“Envision a cross between Chico’s and Uli’s,” Bailey said. “What women of a certain age — women my age — in Santa Fe might wear if they were once hippies but don’t want to look like old hippies. My idea of emotional care-ware is that Michelle has created this line in her boutique that speaks to women. It’s not necessarily just because of the clothes but because Michelle indulges them.”
Michelle’s best customer is Ruby (Marguerite Scott), a widow a few years younger than David, whom she meets at a speed-dating event after David’s relationship with Samantha goes south. They are an unlikely match and at first have trouble talking to each other, with David laying on the charm but running up against Ruby’s no-nonsense attitude. To Dawn’s dismay, they are soon traveling together and functioning much like a committed couple. It remains to be seen if this is what David wants or needs.
The story’s final section sees David charming an unseen dying woman, plying her with flowers and chocolate and upsetting her daughter, Paula (Alix Hudson), who just wants her mother to have distractionless peace while she focuses on the path ahead. Paula and her mother meditate together during her visits to the hospice center, which Paula believes is healthy for her mother — but Bailey said Paula’s mother uses as an excuse to talk less about Paula’s thoughts about the end of her life.
“I try to make the younger characters sympathetic, but there are different perspectives, and I tend to write from the older person’s perspective,” Benjamin said. His experience with the play’s subject matter is that of a caregiver. His wife has been living with an incurable form of cancer for six years, and though she is not in danger of dying any time soon, it is a long and difficult road. “My wife is nothing like Ruby,” he added, “and our daughter isn’t like Dawn.” He based those characters on women he knows, as well as on the stories of a friend, a widower whose three daughters turned on him when they found out he had begun dating again. “I think Dawn and her father have always had a close, loving relationship, or he wouldn’t be able to sit there and let her say the things she does about him. She has guilt for not taking care of her mother or spending enough time with her when she was dying, and she’s stuck in her grieving. It’s exacerbated by having another woman come in. Now she’s not only grieving but violated, because in her head, it’s mom and dad together. If mom isn’t there, at least her spirit is there.”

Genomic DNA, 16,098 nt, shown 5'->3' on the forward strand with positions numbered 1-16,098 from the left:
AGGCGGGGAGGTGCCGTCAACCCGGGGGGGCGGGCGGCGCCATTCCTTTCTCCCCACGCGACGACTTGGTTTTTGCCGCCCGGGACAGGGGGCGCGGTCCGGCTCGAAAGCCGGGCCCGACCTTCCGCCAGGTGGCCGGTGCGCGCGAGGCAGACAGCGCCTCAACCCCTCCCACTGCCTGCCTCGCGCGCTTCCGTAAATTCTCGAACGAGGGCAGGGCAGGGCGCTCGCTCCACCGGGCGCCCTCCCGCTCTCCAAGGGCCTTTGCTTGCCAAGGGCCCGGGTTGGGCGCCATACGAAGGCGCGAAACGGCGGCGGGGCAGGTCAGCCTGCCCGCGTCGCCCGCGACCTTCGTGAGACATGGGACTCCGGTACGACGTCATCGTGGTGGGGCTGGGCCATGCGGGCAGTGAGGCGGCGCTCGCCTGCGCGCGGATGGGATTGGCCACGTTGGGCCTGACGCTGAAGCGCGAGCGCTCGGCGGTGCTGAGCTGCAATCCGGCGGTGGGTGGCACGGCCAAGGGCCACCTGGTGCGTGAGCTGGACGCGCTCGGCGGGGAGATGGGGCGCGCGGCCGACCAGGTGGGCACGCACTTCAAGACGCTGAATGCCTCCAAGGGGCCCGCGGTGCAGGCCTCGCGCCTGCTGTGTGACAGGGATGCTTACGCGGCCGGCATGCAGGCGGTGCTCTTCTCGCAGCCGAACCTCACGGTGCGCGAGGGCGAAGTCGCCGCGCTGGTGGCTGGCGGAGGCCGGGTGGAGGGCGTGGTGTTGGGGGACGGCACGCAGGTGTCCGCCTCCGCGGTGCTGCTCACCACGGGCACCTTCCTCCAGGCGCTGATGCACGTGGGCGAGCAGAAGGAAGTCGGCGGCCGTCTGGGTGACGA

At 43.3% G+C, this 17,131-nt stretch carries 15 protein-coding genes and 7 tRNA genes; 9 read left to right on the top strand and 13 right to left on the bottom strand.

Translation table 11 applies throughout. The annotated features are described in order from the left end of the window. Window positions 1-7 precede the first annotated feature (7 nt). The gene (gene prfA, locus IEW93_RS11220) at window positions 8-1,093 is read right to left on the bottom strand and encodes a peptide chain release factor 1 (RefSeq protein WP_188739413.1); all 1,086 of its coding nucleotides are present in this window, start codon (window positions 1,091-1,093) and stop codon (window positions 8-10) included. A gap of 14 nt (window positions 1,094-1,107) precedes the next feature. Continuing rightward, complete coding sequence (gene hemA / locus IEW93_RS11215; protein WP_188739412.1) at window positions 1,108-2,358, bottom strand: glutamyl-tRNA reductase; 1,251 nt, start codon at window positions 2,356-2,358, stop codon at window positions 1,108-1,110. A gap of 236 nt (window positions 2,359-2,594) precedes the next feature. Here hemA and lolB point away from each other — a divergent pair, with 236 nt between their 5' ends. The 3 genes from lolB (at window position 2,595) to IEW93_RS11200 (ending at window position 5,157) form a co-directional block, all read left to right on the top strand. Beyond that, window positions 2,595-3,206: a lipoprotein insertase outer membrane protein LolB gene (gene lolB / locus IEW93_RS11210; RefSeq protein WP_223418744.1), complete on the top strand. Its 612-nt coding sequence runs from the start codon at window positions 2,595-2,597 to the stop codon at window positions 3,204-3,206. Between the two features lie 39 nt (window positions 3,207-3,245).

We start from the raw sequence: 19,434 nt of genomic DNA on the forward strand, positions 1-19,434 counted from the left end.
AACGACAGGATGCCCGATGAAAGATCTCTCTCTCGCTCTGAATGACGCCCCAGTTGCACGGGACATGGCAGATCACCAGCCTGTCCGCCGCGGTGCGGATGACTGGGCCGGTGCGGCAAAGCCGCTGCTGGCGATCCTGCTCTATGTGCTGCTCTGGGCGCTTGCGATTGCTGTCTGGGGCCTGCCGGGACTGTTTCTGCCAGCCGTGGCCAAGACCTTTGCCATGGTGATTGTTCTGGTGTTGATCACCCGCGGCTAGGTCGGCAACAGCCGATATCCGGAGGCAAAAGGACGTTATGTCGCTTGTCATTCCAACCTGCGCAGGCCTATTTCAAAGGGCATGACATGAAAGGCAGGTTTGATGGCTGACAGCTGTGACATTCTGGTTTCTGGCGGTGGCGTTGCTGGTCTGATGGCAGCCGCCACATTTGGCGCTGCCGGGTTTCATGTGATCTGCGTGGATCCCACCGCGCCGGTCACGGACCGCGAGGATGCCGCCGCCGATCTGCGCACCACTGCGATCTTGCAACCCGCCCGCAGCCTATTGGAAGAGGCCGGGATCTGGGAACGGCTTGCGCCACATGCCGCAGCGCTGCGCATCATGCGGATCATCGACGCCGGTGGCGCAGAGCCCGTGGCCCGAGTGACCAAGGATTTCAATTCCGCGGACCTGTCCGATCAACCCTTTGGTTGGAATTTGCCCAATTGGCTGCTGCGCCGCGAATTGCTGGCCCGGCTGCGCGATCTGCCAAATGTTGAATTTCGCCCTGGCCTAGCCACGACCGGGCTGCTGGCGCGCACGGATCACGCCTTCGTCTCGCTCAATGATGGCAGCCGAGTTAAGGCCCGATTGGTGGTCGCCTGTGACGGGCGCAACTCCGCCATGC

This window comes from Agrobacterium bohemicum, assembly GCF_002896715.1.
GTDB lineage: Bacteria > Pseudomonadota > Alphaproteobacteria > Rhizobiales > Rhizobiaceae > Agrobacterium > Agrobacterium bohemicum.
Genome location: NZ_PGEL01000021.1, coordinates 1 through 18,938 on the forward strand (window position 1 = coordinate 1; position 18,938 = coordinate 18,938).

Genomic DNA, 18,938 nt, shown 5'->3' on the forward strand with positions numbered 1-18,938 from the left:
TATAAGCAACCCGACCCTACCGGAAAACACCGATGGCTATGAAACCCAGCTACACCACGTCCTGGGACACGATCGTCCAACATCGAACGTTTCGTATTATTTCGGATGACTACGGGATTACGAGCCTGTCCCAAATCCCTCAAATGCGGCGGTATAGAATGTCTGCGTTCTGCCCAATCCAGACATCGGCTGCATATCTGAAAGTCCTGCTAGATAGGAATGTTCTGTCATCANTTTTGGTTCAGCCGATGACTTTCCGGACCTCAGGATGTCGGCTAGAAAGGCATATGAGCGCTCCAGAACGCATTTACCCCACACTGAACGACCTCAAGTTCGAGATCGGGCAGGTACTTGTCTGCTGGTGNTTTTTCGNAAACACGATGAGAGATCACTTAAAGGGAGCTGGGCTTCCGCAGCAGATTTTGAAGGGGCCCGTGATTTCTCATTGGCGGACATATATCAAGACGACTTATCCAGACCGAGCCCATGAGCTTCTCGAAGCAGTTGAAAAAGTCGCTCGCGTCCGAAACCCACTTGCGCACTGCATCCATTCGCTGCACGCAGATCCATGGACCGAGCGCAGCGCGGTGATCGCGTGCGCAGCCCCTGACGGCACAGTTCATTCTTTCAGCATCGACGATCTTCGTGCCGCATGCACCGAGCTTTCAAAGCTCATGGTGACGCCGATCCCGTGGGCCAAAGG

“Dawn is needy, and she’s out of control over her dad,” Bailey said. “She wants to run his life, but only in the direction that she wants it to go, not in the direction that he wants it to go. I think David has been dealing with hysteria from his wife and daughter his whole life. That’s where some of his calmness with Dawn comes from. The mother is not in the play, so I had to find the mother in the daughter. I think David probably chuckles at Dawn under his breath a lot, and he’s going to do what he wants to do. David just doesn’t want the drama, even before he finds out he’s sick.”